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The Jakarta Post
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In North Sumatra, farmers prefer mangroves to oil palm

  • Moses Ompusunggu

    The Jakarta Post

Langkat, North Sumatra | Wed, May 9, 2018 | 11:00 am
In North Sumatra, farmers prefer mangroves to oil palm Sapari, 36, holds a bubu (fish trap) containing two crabs at a pond in Lestari Mangrove’s HKm in Lubuk Kertang village in Langkat regency, North Sumatra. (JP/Moses Ompusunggu)

In a coastal village in Langkat regency, a three-hour drive north from North Sumatra's capital of Medan, locals have started to reap the benefits from the hundreds of hectares of rejuvenated mangrove forests that had previously been illegally converted by companies into oil palm plantations. 

After securing a forest management permit in March 2017, Lubuk Kertang farmers and fishermen have constructed 20 eco-friendly ponds to farm shrimps, crabs and several local varieties of fish, as well as to produce snacks and syrups from mangrove leaves and mangrove apples. They also plan to construct an ecotourism site.

Jokowi’s social forestry initiative

As part of President Joko "Jokowi" Widodo administration's social forestry program, a permit was issued by the Environment and Forestry Ministry to Kelompok Lestari Mangrove, a group of 108 Lubuk Kertang farmers and fishermen, to manage 410 hectares of mangrove forests for a period of 35 years.

The Jokowi administration, through its social forestry policy, aims to grant permits to forest-dependent Indonesians to manage 12.7 million ha of state forests across the country. Yet it was an arduous journey for the locals before obtaining the permit.

Prior to the government’s initiative, residents fought for nearly eight years to restore the area’s mangrove forests, during which they faced a number of bloody encounters with the palm oil companies. Several local leaders were apprehended for allegedly destroying oil palm plantations, which were planted on a massive scale in 2006.

"We stood up to the companies, and the thugs and security officers on the companies' payroll who protected the plantations," said Rohman, chairman of Kelompok Tani Lestari Mangrove, which translates to Mangrove Conservation Farmers' Group, as he stood beside one of the group's eco-friendly shrimp ponds.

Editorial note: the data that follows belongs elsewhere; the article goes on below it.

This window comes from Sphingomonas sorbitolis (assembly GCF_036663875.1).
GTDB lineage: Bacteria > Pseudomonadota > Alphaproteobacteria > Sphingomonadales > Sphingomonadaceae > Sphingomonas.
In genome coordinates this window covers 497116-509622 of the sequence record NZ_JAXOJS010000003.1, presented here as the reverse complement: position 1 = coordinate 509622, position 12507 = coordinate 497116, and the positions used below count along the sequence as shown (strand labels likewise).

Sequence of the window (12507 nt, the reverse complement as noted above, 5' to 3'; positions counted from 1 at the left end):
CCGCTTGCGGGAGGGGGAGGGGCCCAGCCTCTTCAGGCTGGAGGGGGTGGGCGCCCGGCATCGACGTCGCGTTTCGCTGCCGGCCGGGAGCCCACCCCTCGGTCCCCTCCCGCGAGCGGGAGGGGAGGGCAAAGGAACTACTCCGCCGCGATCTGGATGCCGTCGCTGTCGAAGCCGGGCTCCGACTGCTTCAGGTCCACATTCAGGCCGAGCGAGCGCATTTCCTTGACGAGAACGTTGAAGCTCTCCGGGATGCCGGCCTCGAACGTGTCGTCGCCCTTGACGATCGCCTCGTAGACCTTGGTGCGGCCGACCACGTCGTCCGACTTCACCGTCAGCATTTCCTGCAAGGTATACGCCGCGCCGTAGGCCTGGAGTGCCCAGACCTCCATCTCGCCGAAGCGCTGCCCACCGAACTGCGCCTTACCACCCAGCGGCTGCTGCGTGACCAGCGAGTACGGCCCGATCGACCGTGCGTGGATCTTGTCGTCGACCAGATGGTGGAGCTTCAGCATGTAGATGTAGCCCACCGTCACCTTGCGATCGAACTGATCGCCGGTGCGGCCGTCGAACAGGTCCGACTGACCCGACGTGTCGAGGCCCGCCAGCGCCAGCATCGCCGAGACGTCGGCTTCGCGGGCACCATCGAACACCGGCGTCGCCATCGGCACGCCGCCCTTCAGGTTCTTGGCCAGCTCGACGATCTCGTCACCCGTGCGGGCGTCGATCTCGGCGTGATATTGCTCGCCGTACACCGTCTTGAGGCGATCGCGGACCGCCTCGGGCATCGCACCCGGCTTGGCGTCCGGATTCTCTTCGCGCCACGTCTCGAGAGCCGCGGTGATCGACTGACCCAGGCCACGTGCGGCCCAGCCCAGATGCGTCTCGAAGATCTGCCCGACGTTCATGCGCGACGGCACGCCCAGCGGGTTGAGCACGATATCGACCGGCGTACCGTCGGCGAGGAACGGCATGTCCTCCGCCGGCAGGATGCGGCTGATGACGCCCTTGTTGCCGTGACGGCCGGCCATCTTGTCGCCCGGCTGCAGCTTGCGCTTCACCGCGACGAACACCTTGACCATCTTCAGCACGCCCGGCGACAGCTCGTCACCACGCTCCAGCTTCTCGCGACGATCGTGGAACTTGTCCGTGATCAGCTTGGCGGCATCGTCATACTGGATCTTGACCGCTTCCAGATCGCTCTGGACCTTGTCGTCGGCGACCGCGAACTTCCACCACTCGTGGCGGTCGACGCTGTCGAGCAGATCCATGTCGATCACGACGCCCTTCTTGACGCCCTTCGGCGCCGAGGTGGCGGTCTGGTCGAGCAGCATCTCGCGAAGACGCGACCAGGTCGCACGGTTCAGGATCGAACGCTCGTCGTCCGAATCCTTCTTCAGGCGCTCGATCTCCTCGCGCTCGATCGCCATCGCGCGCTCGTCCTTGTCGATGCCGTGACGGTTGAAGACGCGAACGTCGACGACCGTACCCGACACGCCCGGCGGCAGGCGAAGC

The massive 2009 flash floods in Langkat, including in Lubuk Kertang, provided momentum for local activists to muster the support of fellow citizens to deal with the issues caused by the area’s depleted mangrove forests. In October 2010, locals from seven villages surrounding the mangrove forests began a rehabilitation crusade, gaining support from civil society organizations like the North Sumatra branch of the Indonesian Forum for Environment (Walhi), the Indonesian Traditional Fishermen’s Association (KNTI) and the People’s Coalition for Fisheries Justice Indonesia (Kiara). 

The organizations also reported one of the oil palm businessmen to the local police for alleged illegal land conversion. In 2013, the Medan District Court sentenced the businessman to eight months’ probation. While the ruling was deemed lenient by activists, it proved effective in deterring the oil palm cultivators from attacking locals who tried to grow mangrove trees. 

Losses from diminishing mangroves

The mangrove forests in Langkat have suffered from numerous kinds of land conversion in the past, but none have inflicted more severe economic losses than oil palm plantations, locals and activists interviewed by The Jakarta Post said.

A view of the revitalized mangrove forest in Lubuk Kertang village, Langkat regency, a three-hour drive north from North Sumatra’s capital Medan. In 2010, locals started a rehabilitation project to bring back the mangrove forest, which was converted into an illegal oil palm plantation in 2006.A view of the revitalized mangrove forest in Lubuk Kertang village, Langkat regency, a three-hour drive north from North Sumatra’s capital Medan. In 2010, locals started a rehabilitation project to bring back the mangrove forest, which was converted into an illegal oil palm plantation in 2006. (JP/Moses Ompusunggu)

"The reason we got involved was the real economic value of the mangrove ecosystem for locals compared to how things were after the forests were converted into oil palm plantations," said Doni Latuperisa, program manager of Walhi North Sumatra.